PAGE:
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Past, present and future geographic range of the relict Mediterranean and Macaronesian Juniperus phoenicea complex
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  • Montserrat Salvà-Catarineu,
  • Angel Romo,
  • Małgorzata Mazur,
  • Monika Zielińska,
  • Pietro Minissale,
  • Ali Dönmez,
  • Krystyna Boratyńska,
  • Adam Boratyński
Montserrat Salvà-Catarineu
Universitat de Barcelona

Corresponding Author:[email protected]

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Angel Romo
Botanical Institute of Barcelona
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Małgorzata Mazur
Kazimierz Wielki University in Bydgoszcz
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Monika Zielińska
Kazimierz Wielki University in Bydgoszcz
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Pietro Minissale
University of Catania
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Ali Dönmez
Hacettepe University Faculty of Science
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Krystyna Boratyńska
Polish Academy of Sciences
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Adam Boratyński
Polish Academy of Sciences
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Aim The aim of this study is to model the past, current and future distribution of J. phoenicea s.s., J. turbinata and J. canariensis, based on bioclimatic variables using a maximum entropy model (MaxEnt) in the Mediterranean and Macaronesian regions. Location Mediterranean and Macaronesian Taxon Cupressaceae, Juniperus Methods Data on the occurrence of the J. phoenicea complex was obtained from the GBIF, the literature, herbaria, and the authors’ field notes. The bioclimatic variables were obtained from the WorldClim database (http://worldclim.org/) and Paleoclim (http://www.paleoclim.org/). The climate data related to species localities were used for predictions of niches by implementation of MaxEnt and we evaluated the model with ENMeval. Results The potential niches of Juniperus phoenicea during the LIG, LGM and MH covered 30%, 10% and almost 100%, respectively, of the current potential niche. Climate warming could reduce potential niches by 30% and 90% in scenarios RCP2.6 and RCP8.5, respectively. The potential niches of Juniperus turbinata had a broad circum-Mediterranean and Canarian distribution during the LIG and the MH, extending its distribution during the LGM when it was found in more areas than at present; the predicted warming in scenario RCP2.6 and RCP8.5 could reduce the current potential niche by 30% and 50%, respectively. The model did not find suitable niches for J. canariensis during the LIG and the LGM, but during the MH its potential niche was 30% larger than at present. The climate warming scenario RCP2.6 indicates a reduction of the potential niche by 30%, while RCP8.5 does so by almost 60%. Main conclusions This research can provide information to increase the protection of the juniper forest and to try to counteract the phenomenon of local extinctions caused by anthropic pressure and climate changes.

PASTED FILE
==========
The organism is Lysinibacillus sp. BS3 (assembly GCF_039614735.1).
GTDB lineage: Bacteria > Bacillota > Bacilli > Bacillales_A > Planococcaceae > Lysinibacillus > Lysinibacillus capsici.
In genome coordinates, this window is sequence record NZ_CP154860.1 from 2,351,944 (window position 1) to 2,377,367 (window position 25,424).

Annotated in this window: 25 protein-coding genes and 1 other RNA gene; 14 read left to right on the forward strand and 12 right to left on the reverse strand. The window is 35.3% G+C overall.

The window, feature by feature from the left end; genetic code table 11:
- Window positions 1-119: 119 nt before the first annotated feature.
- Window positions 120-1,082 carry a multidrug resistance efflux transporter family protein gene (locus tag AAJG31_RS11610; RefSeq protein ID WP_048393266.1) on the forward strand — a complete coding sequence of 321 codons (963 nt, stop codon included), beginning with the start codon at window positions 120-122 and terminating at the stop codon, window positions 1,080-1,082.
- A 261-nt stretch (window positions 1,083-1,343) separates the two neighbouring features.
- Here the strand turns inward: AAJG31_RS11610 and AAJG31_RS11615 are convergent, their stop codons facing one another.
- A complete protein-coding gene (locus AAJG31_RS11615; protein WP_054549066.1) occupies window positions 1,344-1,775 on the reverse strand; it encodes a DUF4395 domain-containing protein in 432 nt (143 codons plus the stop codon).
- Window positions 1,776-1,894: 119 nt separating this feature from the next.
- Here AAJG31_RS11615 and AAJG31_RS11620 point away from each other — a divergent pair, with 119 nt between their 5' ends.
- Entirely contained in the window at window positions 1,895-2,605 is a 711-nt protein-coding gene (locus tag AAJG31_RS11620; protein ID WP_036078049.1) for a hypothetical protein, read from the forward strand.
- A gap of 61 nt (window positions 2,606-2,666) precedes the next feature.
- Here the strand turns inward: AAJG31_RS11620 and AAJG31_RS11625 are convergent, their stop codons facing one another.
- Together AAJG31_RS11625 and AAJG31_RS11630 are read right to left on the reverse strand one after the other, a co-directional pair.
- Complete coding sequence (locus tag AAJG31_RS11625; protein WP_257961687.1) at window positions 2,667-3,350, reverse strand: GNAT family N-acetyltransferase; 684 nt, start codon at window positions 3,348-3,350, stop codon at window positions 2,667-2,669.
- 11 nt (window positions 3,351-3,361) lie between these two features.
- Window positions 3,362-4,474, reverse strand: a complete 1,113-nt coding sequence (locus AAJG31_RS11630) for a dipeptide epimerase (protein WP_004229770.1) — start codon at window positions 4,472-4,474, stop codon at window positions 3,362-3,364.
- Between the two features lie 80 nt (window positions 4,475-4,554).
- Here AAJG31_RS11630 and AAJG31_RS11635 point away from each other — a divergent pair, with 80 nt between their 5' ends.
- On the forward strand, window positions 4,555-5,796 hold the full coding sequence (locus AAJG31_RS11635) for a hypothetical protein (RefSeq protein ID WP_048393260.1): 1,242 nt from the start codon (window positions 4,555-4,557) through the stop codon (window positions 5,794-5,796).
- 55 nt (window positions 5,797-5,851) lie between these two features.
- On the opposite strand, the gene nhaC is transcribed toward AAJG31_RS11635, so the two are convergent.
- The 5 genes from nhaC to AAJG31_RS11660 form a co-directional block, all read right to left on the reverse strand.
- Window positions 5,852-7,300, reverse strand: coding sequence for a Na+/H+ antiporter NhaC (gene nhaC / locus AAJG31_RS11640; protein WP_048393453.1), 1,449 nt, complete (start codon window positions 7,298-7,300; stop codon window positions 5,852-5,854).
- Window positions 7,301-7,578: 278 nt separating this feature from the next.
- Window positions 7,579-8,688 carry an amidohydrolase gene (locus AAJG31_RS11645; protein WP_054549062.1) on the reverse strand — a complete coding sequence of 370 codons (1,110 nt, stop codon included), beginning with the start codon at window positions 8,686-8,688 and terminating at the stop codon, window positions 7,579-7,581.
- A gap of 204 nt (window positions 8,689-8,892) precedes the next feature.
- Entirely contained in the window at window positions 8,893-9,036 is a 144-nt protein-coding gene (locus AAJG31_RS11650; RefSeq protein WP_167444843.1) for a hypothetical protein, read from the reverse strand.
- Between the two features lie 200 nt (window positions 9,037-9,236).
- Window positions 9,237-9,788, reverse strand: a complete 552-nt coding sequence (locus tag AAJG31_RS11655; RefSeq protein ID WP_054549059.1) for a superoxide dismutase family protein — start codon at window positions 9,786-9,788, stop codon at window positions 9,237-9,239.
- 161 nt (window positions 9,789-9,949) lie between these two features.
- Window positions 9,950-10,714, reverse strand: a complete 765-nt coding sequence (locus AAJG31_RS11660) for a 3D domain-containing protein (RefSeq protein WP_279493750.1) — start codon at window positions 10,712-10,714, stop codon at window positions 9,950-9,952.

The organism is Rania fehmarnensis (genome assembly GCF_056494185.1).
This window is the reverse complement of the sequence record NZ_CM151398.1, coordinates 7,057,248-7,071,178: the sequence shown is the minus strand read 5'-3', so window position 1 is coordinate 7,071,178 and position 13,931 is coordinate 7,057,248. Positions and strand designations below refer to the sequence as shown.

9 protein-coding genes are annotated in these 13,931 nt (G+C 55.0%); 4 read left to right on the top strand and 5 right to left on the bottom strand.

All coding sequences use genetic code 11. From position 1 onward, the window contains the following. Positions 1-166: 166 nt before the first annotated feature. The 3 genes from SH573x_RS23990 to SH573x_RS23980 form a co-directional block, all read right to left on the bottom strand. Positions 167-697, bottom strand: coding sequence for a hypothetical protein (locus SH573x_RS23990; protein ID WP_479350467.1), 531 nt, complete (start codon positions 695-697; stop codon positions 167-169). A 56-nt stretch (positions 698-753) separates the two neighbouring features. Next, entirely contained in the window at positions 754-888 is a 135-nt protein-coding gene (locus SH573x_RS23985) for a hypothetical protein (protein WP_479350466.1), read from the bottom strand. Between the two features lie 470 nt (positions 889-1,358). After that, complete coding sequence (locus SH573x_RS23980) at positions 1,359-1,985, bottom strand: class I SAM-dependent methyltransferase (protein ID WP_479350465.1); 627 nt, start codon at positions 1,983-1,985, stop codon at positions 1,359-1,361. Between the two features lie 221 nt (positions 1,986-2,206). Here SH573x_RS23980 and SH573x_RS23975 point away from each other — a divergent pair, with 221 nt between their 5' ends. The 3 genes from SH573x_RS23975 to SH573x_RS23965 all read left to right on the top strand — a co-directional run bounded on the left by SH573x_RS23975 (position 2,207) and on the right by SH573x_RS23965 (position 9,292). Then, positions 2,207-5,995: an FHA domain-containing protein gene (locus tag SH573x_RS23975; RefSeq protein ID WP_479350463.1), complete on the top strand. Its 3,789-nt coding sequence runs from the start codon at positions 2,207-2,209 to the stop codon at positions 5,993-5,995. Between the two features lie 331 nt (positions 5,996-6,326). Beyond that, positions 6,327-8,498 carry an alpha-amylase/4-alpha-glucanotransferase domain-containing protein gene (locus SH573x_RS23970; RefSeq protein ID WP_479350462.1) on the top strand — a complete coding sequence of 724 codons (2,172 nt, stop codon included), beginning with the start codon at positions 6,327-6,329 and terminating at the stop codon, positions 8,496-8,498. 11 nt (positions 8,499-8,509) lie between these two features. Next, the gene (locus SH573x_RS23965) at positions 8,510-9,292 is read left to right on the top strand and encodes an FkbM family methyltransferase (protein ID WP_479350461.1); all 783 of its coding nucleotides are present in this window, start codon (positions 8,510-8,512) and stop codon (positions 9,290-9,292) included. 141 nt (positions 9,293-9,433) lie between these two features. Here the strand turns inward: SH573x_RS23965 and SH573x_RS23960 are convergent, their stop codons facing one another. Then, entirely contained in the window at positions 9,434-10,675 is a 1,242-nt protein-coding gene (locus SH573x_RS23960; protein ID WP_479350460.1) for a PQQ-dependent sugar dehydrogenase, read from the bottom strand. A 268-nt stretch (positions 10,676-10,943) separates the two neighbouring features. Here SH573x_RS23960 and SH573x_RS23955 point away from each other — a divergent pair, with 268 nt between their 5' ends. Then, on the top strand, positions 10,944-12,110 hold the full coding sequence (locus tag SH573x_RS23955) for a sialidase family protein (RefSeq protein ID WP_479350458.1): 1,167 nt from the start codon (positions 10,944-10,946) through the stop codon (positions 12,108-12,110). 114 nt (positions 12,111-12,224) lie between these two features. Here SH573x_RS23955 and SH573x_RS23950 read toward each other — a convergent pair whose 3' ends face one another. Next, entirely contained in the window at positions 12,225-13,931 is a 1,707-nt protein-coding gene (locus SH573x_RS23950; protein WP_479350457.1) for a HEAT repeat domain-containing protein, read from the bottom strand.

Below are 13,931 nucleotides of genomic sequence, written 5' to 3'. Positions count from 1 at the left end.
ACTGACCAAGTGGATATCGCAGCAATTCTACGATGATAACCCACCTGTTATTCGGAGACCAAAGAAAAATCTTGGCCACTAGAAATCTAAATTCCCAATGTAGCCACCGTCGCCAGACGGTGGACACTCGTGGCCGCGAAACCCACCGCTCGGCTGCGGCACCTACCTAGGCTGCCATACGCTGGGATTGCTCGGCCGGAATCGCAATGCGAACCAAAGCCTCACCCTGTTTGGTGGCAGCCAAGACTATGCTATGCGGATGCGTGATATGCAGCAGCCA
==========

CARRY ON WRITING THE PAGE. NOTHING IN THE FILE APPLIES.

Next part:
24 Dec 2020Submitted to Ecology and Evolution
26 Dec 2020Submission Checks Completed
26 Dec 2020Assigned to Editor
07 Jan 2021Reviewer(s) Assigned
19 Jan 2021Review(s) Completed, Editorial Evaluation Pending
21 Jan 2021Editorial Decision: Revise Minor
09 Feb 20211st Revision Received
10 Feb 2021Submission Checks Completed
10 Feb 2021Assigned to Editor
10 Feb 2021Review(s) Completed, Editorial Evaluation Pending
15 Feb 2021Editorial Decision: Accept